Rerouting global trade without deglobalising, way to go

RUSSIAN President Vladmir Putin wrapped up his visit to China last week where it was reported that he aimed to secure more support for his war in Ukraine

RUSSIAN President Vladmir Putin wrapped up his visit to China last week where it was reported that he aimed to secure more support for his war in Ukraine. It has been 25 months since the war in the North Atlantic Treaty Organisation (Nato)-backed Ukraine broke out with some having predicted an immediate Russian withdrawal.

Russia has proven that it is not an easy pushover even when Ukraine has the backing of more than 50 countries which are members of Nato and other European non-Nato members. While wars are bad in all aspects, Russia has proven its political, military and economic resilience in the face of Western onslaught. Some expected that by this time Russia would have been reduced to ruins with its economy down to ashes. But that is not the case.

By this time, the world was supposed to be counting the costs of war, both domestically and internationally, but egos are hindering that moment of reflection. As proven thus far, the war is supposed to have ended because it is both unwinnable and unnecessary, but this is wrong timing for such given that it is time for elections for most large economies.

The “superpowers” are engaged in elections and that is not the right season to change course and policies. In fact, the entire campaign trails must be littered with justifications for why supporting the war in Ukraine is necessary for advancing democracy and promoting the sovereignty of States. 

The world does not need to reminded that Ukraine, before the Russian invasion, had its own myriad of political problems which made it hard to describe it as a democracy. Nonetheless, Americans and many others across the globe who will be casting their votes this year have little care over the Western agenda linked with war, but they do worry about its economic implications, mainly its impact on the cost of living for the public.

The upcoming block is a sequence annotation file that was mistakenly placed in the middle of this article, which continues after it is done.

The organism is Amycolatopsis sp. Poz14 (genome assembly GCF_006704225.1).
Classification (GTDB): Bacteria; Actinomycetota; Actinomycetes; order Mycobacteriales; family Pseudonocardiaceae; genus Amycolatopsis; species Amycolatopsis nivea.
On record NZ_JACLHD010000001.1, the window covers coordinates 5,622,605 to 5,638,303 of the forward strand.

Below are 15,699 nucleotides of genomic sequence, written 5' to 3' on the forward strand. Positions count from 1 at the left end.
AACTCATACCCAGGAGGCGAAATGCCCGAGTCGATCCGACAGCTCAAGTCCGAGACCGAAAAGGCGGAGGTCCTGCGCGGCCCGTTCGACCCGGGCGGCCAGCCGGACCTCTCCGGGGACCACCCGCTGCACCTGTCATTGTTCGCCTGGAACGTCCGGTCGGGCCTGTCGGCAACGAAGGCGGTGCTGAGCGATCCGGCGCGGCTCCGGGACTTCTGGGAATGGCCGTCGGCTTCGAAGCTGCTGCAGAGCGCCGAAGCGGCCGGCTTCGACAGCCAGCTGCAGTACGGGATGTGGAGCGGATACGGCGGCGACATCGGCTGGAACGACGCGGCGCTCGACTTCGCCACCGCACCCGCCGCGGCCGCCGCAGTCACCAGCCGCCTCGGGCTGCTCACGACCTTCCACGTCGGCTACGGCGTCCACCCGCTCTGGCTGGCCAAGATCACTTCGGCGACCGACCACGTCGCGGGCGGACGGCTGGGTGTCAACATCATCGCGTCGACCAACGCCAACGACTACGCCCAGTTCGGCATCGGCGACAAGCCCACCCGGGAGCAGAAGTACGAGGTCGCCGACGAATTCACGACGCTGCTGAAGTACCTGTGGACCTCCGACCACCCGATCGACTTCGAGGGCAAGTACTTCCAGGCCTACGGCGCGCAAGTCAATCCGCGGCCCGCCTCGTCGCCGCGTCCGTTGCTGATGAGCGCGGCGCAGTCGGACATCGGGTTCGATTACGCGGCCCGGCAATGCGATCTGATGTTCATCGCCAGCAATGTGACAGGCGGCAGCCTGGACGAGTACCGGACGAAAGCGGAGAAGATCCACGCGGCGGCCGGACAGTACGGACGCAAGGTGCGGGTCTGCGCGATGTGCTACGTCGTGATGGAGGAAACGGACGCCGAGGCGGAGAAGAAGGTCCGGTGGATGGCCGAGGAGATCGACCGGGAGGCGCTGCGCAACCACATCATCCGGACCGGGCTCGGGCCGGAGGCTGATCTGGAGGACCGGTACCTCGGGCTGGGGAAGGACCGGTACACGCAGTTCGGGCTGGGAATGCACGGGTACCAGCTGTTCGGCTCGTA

In fact, the Ukraine war, and its global economic implications should be some of the factors to consider as millions of people go to the polls to choose their new leaders this year. In the United States (US) for instance, there is laughable drama unfolding which threatens to put the future of the country into question. The 81-year-old Joe Biden and 77-year-old Donald Trump will be battling it out for the next tenure in office. 

There are lingering questions over their age and health, the same questions they ask about other leaders mainly in Africa. The real question is whether the US has run out of political candidates to allow people of such advanced age to run for presidency.

As Americans and international analysts grapple with this question, the world’s economic and political affairs seem to be on auto-pilot mode. This is why Putin can enjoy the pleasure of meeting his Chinese counterpart to talk about Ukraine because he knows that the big bullies have major issues to worry about. And this is part of the geopolitical changes gradually unfolding.

As the geopolitical dynamics continue to unfold and evolve, economic ties are also fast shifting to adjust to the new realities. Trading partnerships are now being influenced by the consideration for stability and security and so is foreign direct investment.

The debate on an alternative global currency has been central for several years mainly influenced by how the US has been recklessly imposed sanctions on countries that do not toe the line and to advance its political interests. So, the non-Western economic regions have been, for some time now, seeking ways of introducing an alternative currency and Russia and China are among the countries at the forefront of this campaign.

Because of the hegemony of the US and its Western allies over the past half a decade as well as the reckless sanctions, global trade restrictions significantly spiked which has stifled other countries’ ability to trade freely and effectively. The geopolitical and trading risks have also increased. For these reasons and others, non-Western countries and some from the West have been considering an alternative currency that helps to facilitate and promote economic growth and global trade.

In any case, this should be the right course of action to take. There is no harm in anticipating, seeking, and embracing change. However, there is a possibility that by the time some Western countries are done with their elections, there could be more global changes as very few are paying attention to global dynamics because they are focused on domestic elections. The only risk is that withdrawal from the current global trading rules and regulations may cause further tensions which may trigger more political and economic instability.

It can be argued that the risk of global tensions arising from the shifting global trade can be mitigated as there are limited signs of deglobalisation which gives hope that the world is still keen on trading with one another but on different terms. The current changes seem, for now, limited to political fragmentation with trade and investment flows being rerouted along favourable lines.

˜Tapiwa Gomo is a development consultant based in Pretoria, South Africa. He writes here in his personal capacity.

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